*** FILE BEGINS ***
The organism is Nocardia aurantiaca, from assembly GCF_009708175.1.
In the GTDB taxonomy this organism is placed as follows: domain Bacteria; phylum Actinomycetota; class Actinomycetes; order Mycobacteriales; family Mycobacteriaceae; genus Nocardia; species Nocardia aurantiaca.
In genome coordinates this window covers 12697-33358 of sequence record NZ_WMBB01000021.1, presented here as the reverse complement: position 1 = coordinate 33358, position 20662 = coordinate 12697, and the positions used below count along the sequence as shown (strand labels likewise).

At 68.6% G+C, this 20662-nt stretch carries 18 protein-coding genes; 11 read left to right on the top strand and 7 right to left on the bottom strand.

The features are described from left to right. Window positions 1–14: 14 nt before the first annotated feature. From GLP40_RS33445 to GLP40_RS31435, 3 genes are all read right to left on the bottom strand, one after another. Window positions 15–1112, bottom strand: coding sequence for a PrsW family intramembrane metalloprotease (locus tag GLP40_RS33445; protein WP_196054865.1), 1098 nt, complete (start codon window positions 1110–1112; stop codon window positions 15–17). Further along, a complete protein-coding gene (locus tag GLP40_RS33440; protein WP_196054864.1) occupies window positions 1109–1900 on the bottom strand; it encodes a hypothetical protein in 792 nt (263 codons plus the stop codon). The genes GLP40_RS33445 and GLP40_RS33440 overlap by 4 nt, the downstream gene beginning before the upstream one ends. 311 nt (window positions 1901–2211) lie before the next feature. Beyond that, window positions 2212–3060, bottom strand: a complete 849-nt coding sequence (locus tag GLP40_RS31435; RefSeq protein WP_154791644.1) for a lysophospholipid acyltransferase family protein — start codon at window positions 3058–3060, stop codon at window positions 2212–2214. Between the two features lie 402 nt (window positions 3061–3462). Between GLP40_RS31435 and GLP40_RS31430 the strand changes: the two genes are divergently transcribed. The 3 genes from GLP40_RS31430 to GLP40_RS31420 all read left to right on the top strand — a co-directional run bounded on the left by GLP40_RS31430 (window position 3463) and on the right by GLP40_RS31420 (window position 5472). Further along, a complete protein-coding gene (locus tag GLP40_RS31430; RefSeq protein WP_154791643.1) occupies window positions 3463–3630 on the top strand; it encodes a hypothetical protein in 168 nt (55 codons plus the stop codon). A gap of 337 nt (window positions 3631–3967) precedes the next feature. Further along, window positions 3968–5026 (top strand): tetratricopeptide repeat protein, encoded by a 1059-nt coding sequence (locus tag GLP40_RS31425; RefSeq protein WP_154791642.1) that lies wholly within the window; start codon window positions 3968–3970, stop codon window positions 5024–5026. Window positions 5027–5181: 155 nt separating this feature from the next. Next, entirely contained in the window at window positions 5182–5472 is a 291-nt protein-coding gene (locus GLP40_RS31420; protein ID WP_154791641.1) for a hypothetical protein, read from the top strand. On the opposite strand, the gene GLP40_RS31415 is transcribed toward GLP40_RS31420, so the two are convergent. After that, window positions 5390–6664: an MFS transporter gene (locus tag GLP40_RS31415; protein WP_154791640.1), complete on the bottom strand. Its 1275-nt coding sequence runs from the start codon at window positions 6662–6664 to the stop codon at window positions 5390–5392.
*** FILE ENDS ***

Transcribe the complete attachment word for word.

The organism is Nocardia aurantiaca, from assembly GCF_009708175.1.
In the GTDB taxonomy this organism is placed as follows: domain Bacteria; phylum Actinomycetota; class Actinomycetes; order Mycobacteriales; family Mycobacteriaceae; genus Nocardia; species Nocardia aurantiaca.
In genome coordinates this window covers 12697-33358 of sequence record NZ_WMBB01000021.1, presented here as the reverse complement: position 1 = coordinate 33358, position 20662 = coordinate 12697, and the positions used below count along the sequence as shown (strand labels likewise).

At 68.6% G+C, this 20662-nt stretch carries 18 protein-coding genes; 11 read left to right on the top strand and 7 right to left on the bottom strand.

The features are described from left to right. Window positions 1–14: 14 nt before the first annotated feature. From GLP40_RS33445 to GLP40_RS31435, 3 genes are all read right to left on the bottom strand, one after another. Window positions 15–1112, bottom strand: coding sequence for a PrsW family intramembrane metalloprotease (locus tag GLP40_RS33445; protein WP_196054865.1), 1098 nt, complete (start codon window positions 1110–1112; stop codon window positions 15–17). Further along, a complete protein-coding gene (locus tag GLP40_RS33440; protein WP_196054864.1) occupies window positions 1109–1900 on the bottom strand; it encodes a hypothetical protein in 792 nt (263 codons plus the stop codon). The genes GLP40_RS33445 and GLP40_RS33440 overlap by 4 nt, the downstream gene beginning before the upstream one ends. 311 nt (window positions 1901–2211) lie before the next feature. Beyond that, window positions 2212–3060, bottom strand: a complete 849-nt coding sequence (locus tag GLP40_RS31435; RefSeq protein WP_154791644.1) for a lysophospholipid acyltransferase family protein — start codon at window positions 3058–3060, stop codon at window positions 2212–2214. Between the two features lie 402 nt (window positions 3061–3462). Between GLP40_RS31435 and GLP40_RS31430 the strand changes: the two genes are divergently transcribed. The 3 genes from GLP40_RS31430 to GLP40_RS31420 all read left to right on the top strand — a co-directional run bounded on the left by GLP40_RS31430 (window position 3463) and on the right by GLP40_RS31420 (window position 5472). Further along, a complete protein-coding gene (locus tag GLP40_RS31430; RefSeq protein WP_154791643.1) occupies window positions 3463–3630 on the top strand; it encodes a hypothetical protein in 168 nt (55 codons plus the stop codon). A gap of 337 nt (window positions 3631–3967) precedes the next feature. Further along, window positions 3968–5026 (top strand): tetratricopeptide repeat protein, encoded by a 1059-nt coding sequence (locus tag GLP40_RS31425; RefSeq protein WP_154791642.1) that lies wholly within the window; start codon window positions 3968–3970, stop codon window positions 5024–5026. Window positions 5027–5181: 155 nt separating this feature from the next. Next, entirely contained in the window at window positions 5182–5472 is a 291-nt protein-coding gene (locus GLP40_RS31420; protein ID WP_154791641.1) for a hypothetical protein, read from the top strand. On the opposite strand, the gene GLP40_RS31415 is transcribed toward GLP40_RS31420, so the two are convergent. After that, window positions 5390–6664: an MFS transporter gene (locus tag GLP40_RS31415; protein WP_154791640.1), complete on the bottom strand. Its 1275-nt coding sequence runs from the start codon at window positions 6662–6664 to the stop codon at window positions 5390–5392.